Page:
Thursday, June 4, 2009

Getting up the hills

It is fair to say that before buying the Christiania I knew nothing about bicycle gearing. In hindsight I wish I had educated myself about the topic before purchasing the bike! On the Christiania you have a choice of a seven or eight speed Shimano hub gears.

I opted for the seven speed (a thumb shifter above) as it was cheaper and I figured one less gear would not worry me. However after riding the bike for a while and learning about gearing it became apparent to me the increased gear range on the 8 speed (a twist shifter) would have been useful.

I don't intend to discuss the details of bicycle gearing here suffice to say that when measuring your gear setup in 'gear inches' - the lower the number the easier it is to pedal uphill! Conversely though, the lower the number the slower you go when pedaling on the flats or downhill. If you wish to get a basic understanding of gear inches I can recommend this article (though it focusses on derailleur gears) and the great articles on the topic at Sheldon Brown's (RIP) website. The rest of this post will assume a basic understanding of gearing terminology.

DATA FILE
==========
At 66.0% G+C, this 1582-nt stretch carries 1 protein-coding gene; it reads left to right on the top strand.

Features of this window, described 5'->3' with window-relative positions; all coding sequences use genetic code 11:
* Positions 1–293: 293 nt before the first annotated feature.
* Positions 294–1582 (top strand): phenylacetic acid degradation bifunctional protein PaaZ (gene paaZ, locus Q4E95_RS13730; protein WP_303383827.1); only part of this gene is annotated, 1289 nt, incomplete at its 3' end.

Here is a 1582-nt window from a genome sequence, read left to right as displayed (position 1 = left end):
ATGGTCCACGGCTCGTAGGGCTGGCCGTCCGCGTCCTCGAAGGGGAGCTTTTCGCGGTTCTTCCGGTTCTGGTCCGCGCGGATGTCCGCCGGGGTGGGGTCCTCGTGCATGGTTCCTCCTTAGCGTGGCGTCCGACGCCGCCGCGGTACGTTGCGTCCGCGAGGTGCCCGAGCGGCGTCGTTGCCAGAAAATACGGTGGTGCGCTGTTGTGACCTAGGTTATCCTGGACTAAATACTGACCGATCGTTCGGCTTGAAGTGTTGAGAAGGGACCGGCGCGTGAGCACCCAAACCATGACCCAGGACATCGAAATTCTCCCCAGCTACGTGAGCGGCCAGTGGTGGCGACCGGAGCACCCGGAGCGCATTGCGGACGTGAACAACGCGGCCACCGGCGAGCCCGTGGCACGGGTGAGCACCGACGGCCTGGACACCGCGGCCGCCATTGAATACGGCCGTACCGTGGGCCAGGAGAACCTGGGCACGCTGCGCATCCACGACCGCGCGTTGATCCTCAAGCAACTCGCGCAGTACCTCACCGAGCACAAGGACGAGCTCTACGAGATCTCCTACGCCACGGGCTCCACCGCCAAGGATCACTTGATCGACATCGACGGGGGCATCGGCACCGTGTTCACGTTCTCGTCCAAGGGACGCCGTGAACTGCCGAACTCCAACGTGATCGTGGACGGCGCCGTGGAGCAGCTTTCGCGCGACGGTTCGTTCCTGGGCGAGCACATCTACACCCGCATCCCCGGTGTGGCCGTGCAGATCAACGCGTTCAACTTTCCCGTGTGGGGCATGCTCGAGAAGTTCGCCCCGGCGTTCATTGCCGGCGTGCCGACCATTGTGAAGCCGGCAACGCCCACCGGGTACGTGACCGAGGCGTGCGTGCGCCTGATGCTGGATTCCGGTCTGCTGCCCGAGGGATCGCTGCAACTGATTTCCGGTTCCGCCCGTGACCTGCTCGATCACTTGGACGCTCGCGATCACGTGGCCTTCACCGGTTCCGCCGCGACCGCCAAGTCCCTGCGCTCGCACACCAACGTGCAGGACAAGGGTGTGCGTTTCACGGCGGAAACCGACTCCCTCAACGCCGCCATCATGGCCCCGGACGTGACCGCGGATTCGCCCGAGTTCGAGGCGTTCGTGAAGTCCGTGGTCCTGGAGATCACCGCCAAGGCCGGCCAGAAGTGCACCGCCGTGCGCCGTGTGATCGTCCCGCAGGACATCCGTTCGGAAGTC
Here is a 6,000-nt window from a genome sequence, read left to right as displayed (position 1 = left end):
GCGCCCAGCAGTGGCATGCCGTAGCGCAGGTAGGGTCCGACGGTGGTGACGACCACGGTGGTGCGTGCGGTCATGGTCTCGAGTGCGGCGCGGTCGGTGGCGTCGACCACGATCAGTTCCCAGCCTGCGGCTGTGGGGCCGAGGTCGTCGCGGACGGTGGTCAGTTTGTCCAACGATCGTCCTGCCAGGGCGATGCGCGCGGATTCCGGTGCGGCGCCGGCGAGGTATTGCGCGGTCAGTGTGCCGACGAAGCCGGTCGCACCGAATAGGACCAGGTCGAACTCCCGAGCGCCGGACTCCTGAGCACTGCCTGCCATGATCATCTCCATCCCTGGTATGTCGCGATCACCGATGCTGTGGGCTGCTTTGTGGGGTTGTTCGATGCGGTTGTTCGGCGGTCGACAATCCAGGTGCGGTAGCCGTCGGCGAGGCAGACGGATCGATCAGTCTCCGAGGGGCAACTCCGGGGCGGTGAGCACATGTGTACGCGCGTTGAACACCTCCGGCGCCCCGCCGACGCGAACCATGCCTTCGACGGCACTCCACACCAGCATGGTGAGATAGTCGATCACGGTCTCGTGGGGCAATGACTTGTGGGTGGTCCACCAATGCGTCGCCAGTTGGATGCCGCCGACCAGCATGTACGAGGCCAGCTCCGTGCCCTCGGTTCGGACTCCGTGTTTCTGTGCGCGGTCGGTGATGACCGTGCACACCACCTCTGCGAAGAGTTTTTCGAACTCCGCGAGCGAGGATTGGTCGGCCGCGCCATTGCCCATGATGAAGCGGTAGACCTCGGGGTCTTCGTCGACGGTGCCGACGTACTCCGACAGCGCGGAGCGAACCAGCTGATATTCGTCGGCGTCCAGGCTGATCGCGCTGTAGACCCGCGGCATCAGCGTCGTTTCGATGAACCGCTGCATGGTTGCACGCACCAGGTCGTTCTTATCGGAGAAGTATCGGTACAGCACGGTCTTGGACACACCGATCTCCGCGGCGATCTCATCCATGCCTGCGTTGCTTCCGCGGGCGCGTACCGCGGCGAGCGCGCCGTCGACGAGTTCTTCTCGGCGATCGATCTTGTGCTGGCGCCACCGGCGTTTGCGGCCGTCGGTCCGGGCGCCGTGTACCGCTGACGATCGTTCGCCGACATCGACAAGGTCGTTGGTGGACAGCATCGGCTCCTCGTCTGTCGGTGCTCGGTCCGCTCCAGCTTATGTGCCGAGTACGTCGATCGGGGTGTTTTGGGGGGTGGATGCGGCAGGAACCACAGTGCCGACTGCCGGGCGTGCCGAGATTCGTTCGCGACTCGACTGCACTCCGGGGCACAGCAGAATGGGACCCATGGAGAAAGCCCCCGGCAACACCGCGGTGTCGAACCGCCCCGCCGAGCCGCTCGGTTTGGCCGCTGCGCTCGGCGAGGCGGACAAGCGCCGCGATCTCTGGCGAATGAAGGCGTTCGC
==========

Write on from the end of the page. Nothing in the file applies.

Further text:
My Christiania was supplied with a 33T front chain ring and a 18T rear sprocket on the Shimano Nexus 7 speed hub in a 24 inch wheel. When you plug those numbers into Sheldon's fantastic gear calculator you get 7 gears from a low of 27.8 to a high of 68. If I had purchased the Shimano 8 speed hub I would have immediately had a larger gear range of 23.2 to 71. A big improvement especially on the low gear side which is what I needed to get me up the hills. However all was not lost as by lowering the front chainring size, or increasing the rear sprocket size, it is possible to lower the gearing also. Peter from PSBikes was able to supply a 28T front chainring and this lowered the range to 23.6 to 57.7 gear inches -